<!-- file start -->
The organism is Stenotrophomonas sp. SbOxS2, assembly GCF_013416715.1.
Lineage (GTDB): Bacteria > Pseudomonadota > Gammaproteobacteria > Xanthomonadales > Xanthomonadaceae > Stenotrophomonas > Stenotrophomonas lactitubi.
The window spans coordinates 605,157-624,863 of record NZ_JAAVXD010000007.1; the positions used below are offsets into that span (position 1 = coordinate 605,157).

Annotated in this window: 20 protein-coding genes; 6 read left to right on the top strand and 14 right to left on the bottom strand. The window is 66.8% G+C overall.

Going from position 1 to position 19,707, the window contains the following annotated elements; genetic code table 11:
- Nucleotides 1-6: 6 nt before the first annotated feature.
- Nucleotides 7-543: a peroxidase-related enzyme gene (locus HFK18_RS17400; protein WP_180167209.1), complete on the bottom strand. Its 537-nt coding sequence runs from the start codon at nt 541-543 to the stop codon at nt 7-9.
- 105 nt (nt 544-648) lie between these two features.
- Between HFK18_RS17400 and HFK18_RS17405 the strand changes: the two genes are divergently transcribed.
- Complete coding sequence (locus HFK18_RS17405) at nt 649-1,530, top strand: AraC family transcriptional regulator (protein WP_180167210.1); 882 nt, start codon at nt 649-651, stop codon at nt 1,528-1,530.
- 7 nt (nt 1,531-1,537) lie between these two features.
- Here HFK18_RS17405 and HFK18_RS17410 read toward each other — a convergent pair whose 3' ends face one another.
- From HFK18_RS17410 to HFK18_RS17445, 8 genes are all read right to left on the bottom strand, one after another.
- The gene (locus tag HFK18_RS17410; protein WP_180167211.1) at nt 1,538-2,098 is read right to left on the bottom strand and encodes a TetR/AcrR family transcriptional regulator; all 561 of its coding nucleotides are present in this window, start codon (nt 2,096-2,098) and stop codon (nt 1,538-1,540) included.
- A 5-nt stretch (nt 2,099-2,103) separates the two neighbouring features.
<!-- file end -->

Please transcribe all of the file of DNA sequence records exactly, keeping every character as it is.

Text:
The organism is Stenotrophomonas sp. SbOxS2, assembly GCF_013416715.1.
Lineage (GTDB): Bacteria > Pseudomonadota > Gammaproteobacteria > Xanthomonadales > Xanthomonadaceae > Stenotrophomonas > Stenotrophomonas lactitubi.
The window spans coordinates 605,157-624,863 of record NZ_JAAVXD010000007.1; the positions used below are offsets into that span (position 1 = coordinate 605,157).

Annotated in this window: 20 protein-coding genes; 6 read left to right on the top strand and 14 right to left on the bottom strand. The window is 66.8% G+C overall.

Going from position 1 to position 19,707, the window contains the following annotated elements; genetic code table 11:
- Nucleotides 1-6: 6 nt before the first annotated feature.
- Nucleotides 7-543: a peroxidase-related enzyme gene (locus HFK18_RS17400; protein WP_180167209.1), complete on the bottom strand. Its 537-nt coding sequence runs from the start codon at nt 541-543 to the stop codon at nt 7-9.
- 105 nt (nt 544-648) lie between these two features.
- Between HFK18_RS17400 and HFK18_RS17405 the strand changes: the two genes are divergently transcribed.
- Complete coding sequence (locus HFK18_RS17405) at nt 649-1,530, top strand: AraC family transcriptional regulator (protein WP_180167210.1); 882 nt, start codon at nt 649-651, stop codon at nt 1,528-1,530.
- 7 nt (nt 1,531-1,537) lie between these two features.
- Here HFK18_RS17405 and HFK18_RS17410 read toward each other — a convergent pair whose 3' ends face one another.
- From HFK18_RS17410 to HFK18_RS17445, 8 genes are all read right to left on the bottom strand, one after another.
- The gene (locus tag HFK18_RS17410; protein WP_180167211.1) at nt 1,538-2,098 is read right to left on the bottom strand and encodes a TetR/AcrR family transcriptional regulator; all 561 of its coding nucleotides are present in this window, start codon (nt 2,096-2,098) and stop codon (nt 1,538-1,540) included.
- A 5-nt stretch (nt 2,099-2,103) separates the two neighbouring features.